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Jeff Campbell 04-15-2011 10:00 AM

So What Did Save Apple in the 80's? Guy Knows...
<div class='os_post_top_link'><a href='' target='_blank'></a><br /><br /></div><p><em>"The survival of Apple beyond the 1980s is thanks to one piece of software, says Guy Kawasaki, best-selling author and Apple's former chief evangelist."</em></p><p><img height="450" src="" style="border: 1px solid #d2d2bb;" width="600" /></p><p>And that one piece of software was Aldus PageMaker, which made the Mac the go-to computer for desktop publishing. Without it, according to Kawasaki, Apple would have been dead in the water. I remember when the owner of the limousine company I was working for came in with his Macintosh, and that is exactly what he used it for...well that and some bookkeeping whenever we could pry the keyboard out of his hands. There really wasn't much out there for the Mac in those days, especially on the business end of things but it certainly was embraced by the ad-centric and publishing software companies. I used to hear it all the time, business work needs a Windows machine and artists need a Mac. My how times have changed, or have they?&nbsp;</p>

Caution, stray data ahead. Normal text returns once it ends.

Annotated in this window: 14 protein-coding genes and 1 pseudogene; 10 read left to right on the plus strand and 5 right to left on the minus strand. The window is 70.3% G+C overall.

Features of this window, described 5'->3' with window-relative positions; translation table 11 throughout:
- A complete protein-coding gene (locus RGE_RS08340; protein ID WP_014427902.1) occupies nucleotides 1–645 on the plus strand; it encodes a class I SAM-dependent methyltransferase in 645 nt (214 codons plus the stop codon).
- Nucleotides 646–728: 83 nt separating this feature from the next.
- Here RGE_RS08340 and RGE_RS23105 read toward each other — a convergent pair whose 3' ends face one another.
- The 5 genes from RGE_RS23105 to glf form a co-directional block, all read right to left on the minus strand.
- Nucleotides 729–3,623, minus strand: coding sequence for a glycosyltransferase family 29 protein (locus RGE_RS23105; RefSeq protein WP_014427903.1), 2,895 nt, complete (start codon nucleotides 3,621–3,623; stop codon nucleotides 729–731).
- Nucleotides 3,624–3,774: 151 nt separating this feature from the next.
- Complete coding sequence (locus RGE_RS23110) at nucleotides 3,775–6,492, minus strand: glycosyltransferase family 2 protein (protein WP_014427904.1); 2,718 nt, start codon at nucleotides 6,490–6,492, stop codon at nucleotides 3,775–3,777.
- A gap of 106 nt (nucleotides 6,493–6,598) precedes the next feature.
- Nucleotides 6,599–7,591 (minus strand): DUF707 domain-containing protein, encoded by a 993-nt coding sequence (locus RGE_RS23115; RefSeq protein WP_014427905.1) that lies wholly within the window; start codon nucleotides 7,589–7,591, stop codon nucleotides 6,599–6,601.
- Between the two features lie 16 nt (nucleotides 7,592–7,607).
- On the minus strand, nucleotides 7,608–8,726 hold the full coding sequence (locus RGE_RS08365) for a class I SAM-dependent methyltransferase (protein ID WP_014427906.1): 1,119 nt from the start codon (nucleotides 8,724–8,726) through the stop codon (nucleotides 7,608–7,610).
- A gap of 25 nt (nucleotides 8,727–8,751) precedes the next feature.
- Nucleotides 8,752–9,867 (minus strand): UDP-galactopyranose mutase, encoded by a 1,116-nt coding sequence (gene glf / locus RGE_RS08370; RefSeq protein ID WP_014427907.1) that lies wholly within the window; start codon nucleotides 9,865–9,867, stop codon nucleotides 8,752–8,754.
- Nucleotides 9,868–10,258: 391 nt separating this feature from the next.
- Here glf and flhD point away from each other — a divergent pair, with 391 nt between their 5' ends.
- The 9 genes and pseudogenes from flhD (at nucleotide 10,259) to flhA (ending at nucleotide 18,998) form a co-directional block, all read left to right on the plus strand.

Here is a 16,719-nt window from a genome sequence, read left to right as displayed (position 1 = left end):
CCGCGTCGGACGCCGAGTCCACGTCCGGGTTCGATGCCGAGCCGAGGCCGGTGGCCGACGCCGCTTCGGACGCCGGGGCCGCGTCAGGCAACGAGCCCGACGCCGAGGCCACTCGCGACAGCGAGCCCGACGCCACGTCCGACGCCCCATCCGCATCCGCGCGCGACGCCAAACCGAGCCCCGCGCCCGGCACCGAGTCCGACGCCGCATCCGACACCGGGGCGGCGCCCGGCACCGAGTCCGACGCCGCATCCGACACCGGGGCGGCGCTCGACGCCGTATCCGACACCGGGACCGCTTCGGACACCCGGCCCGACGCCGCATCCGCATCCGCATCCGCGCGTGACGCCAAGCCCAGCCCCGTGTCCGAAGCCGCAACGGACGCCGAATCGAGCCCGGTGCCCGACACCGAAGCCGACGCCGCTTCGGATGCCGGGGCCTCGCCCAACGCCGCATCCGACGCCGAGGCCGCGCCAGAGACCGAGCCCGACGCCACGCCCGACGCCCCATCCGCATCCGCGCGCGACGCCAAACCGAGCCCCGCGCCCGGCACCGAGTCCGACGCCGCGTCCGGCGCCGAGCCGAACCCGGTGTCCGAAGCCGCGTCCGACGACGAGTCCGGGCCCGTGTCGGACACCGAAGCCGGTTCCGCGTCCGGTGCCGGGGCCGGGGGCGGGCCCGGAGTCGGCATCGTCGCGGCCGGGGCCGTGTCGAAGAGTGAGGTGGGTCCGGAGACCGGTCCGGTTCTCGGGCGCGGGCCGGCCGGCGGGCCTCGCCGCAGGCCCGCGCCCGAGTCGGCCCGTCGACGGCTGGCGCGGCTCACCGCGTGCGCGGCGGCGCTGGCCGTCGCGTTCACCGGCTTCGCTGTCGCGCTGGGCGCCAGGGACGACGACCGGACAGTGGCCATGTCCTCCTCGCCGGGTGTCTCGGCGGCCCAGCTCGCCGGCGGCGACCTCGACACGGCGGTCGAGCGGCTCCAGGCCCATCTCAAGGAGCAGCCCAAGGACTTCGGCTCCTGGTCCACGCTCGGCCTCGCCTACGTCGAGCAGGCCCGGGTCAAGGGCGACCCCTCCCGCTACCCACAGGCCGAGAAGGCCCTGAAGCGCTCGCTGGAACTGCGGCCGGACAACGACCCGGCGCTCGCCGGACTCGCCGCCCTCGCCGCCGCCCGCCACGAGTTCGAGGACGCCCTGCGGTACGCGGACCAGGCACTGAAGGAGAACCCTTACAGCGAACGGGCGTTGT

edramsey 04-15-2011 01:18 PM

Don't forget PowerPoint

Bringing back some memories :-). I also remember using PowerPoint, which was only available on the mac at the time, with the hardcover manual and the tissues between the color plates in the middle. PowerPoint, along with PageMaker, were huge reasons academic and business presenters and publishers purchased macs (mac 2cx for me) in the 80's. Then framemaker became popular and made it easy to move to UNIX for those tasks.


Brad Adrian 04-15-2011 01:40 PM

I had forgotten all about PageMaker! Back before Word became so feature-rich, I'd create all of my research reports in Word and then import them into PageMaker and then reformat them.

Good times. Good times.

Michael Knutson 04-19-2011 05:04 AM

Yup. Early on the Mac was a tool that BD people used to get business, and a PC was what people used to run the business ... this probably is true still today, but I'd guess that the numbers gap between PCs and Macs has gotten better for the Mac. In my office the split was about 50/50 ...

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